by Kaveri Ponnapa
This year, I’ve been collecting images of putharis long past from some of my friends, trying to capture the essence of this festival that touches every Coorg heart. There is that perfect, jewel bright night when the harvest comes into our homes. The sheaf-cutter plays out a small ritual in sevens: he kneads seven grains of new rice and paddy, along with the same number of tiny pebbles, coins, slivers of ginger, sesame seeds and bananas into a pudding along with rice flour, adding honey and ghee. This is our offering of the best that the land has produced, small amounts placed on pipal leaves and tossed towards the ceiling, to our ancestors –also to the homes where we were born and members of the clan who are no longer with us. Then we eat our share and settle down to a community feast. Everything is music and brightness, noise and celebration, custom, ceremony, and gorgeous costumes. Our poets sing all night in praise of ancestors and the land. It’s a timeless night embedded deep in the history of the land, connecting us with uncounted generations of farmers who tilled the land and made it prosper. But there are other moments outside that big, illuminated night –quieter, smaller moments around puthari that people carry with them all their lives, wherever they travel, memories that swim to the surface every time the harvest comes around again, re-connecting us to our land.
So when I asked, for someone, puthari was all about many voices joined in song: songs that have been sung for centuries. As people worked to welcome the harvest, there was a song, he remembered, for every task, for every moment of the day: a song to accompany the cleaning of a lane leading to the ancestral home; one for clearing the village green where the men and women would dance; another for the yard where the harvest would be gathered and even one with which to collect the creepers that would tie the sheaves of grain together. Everywhere there was a coming together, a gathering of people singing and working together, refreshing their ties with each other, the land was soaked with their songs so that it would flourish.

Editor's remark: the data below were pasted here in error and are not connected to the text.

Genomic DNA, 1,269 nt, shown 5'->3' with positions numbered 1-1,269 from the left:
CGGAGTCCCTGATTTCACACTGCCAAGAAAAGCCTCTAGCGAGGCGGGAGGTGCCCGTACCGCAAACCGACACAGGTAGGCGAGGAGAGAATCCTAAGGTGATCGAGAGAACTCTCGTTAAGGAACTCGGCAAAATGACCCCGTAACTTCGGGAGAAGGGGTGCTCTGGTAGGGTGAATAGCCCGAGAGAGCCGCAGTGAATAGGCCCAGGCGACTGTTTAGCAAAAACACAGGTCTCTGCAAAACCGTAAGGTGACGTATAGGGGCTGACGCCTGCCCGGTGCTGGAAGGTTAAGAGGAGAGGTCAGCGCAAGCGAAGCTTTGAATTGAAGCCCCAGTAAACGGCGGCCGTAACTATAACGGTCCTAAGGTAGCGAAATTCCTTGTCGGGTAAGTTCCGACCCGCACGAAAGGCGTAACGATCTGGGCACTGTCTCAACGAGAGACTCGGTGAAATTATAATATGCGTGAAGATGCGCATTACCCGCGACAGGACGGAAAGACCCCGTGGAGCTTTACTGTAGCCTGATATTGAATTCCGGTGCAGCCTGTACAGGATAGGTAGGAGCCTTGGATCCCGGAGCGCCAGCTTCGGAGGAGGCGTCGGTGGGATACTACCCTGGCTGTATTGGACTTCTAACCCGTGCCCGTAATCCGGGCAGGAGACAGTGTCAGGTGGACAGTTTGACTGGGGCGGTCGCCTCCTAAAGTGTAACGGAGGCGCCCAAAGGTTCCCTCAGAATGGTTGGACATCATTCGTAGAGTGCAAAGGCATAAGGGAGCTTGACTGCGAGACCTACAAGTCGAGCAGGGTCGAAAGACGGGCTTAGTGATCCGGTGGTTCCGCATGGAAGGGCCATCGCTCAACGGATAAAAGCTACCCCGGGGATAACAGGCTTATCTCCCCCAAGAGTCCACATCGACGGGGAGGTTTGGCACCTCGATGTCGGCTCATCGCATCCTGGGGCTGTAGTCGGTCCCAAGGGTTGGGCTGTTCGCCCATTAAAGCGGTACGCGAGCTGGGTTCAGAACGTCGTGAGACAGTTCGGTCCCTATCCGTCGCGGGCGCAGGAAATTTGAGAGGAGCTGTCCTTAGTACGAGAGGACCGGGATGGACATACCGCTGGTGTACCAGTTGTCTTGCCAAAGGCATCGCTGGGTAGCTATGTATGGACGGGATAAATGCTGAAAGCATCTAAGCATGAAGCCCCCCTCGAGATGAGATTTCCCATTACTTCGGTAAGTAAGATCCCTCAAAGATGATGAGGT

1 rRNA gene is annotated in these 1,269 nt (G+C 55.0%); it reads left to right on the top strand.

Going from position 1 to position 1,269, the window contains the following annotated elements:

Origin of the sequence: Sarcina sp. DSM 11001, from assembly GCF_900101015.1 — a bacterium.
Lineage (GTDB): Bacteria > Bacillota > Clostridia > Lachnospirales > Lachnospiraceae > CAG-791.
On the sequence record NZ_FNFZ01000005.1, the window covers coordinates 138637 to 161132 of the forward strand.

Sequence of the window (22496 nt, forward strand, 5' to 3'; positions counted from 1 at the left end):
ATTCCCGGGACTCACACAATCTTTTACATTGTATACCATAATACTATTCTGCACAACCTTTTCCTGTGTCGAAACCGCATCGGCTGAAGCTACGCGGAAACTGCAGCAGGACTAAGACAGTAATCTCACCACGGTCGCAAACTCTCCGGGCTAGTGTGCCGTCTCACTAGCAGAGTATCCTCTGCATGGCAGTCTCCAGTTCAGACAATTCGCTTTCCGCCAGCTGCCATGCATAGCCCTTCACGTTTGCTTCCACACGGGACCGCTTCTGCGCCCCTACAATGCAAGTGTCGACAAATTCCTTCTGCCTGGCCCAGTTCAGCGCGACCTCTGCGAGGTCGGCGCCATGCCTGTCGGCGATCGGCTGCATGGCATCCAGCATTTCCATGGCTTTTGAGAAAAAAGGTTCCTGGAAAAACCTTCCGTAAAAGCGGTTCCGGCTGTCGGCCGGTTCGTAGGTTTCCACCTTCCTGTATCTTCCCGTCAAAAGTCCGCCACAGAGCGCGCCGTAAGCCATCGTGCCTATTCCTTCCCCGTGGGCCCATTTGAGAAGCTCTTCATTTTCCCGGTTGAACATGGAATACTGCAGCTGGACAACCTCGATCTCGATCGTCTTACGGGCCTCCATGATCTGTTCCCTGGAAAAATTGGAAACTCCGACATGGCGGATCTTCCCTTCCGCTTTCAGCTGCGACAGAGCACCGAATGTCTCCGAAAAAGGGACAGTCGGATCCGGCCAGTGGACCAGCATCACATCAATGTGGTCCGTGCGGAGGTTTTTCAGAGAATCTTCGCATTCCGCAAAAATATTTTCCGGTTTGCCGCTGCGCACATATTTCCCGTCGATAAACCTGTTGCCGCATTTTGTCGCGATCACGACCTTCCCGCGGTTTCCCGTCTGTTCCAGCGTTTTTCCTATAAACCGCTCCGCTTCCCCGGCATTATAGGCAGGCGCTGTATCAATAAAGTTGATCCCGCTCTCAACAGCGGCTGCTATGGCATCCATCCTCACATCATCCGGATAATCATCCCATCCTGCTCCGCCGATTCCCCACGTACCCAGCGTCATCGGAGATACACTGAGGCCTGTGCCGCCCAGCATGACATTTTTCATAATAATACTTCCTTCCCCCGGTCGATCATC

And as the harvest draws closer, the land does flourish–Coorg becomes more and more generous: pumpkins and beans, tubers, yams and greens come flooding into our kitchens. It’s the season for sweet potatoes and other buried offerings, particularly the large, weighty puthari kalanji, (Dioscorea esculenta), known as the Lesser Yam. This is so deeply etched on our memories as part of the harvest celebrations that Naren Thimmaiah, now at the helm of a world-renowned restaurant, gets nostalgic about the most rustic, humble treats created from yams and tubers. As a young boy growing up in Murnad, sweet potatoes, he recalls, were steamed skin-on –so it was a minor, engrossing ritual for children, peeling off every bit of the pinkish skin before snacking on the flesh mixed with sugar and ghee. There’s another a vivid image he shares of his mother cooking peeled puthari kalanji, tossing on a little rock salt before shutting the lid of the sakala (copper steamer). Most of the salt melted, but small chunks remained, to be deliciously mashed into a thin syrup of jaggery and eaten. With heaps of the cooked yam lying around in kitchens from the harvest through the many days of celebrations, they were of course the targets of raids by roaming gangs of small boys caught up in the general excitement. Steamed puthari kalanji, Thimmaiah recalls, was not so exciting unsweetened –but it was so much a part of the season, that the raids on kitchens continued all the same!
Across in Nalnad, this was the time to string together offerings of tender green cardamom pods; a time of feasts at ancestral homes, possible because of the collective work of many hands; the carnival atmosphere of folk plays (joyi kali) that travelled across villages; the excitement of practicing 11 different turns for the harvest dance –and fish curry. Puthari was the time, an elderly friend narrates, when everyone had fish on their tables. It was the signature dish of the season: chirau (shark); or onak meen (dried, salted fish); roasted prawns and crab pounded into chutneys and crab from the freshwater streams and fields marked the days after the harvest.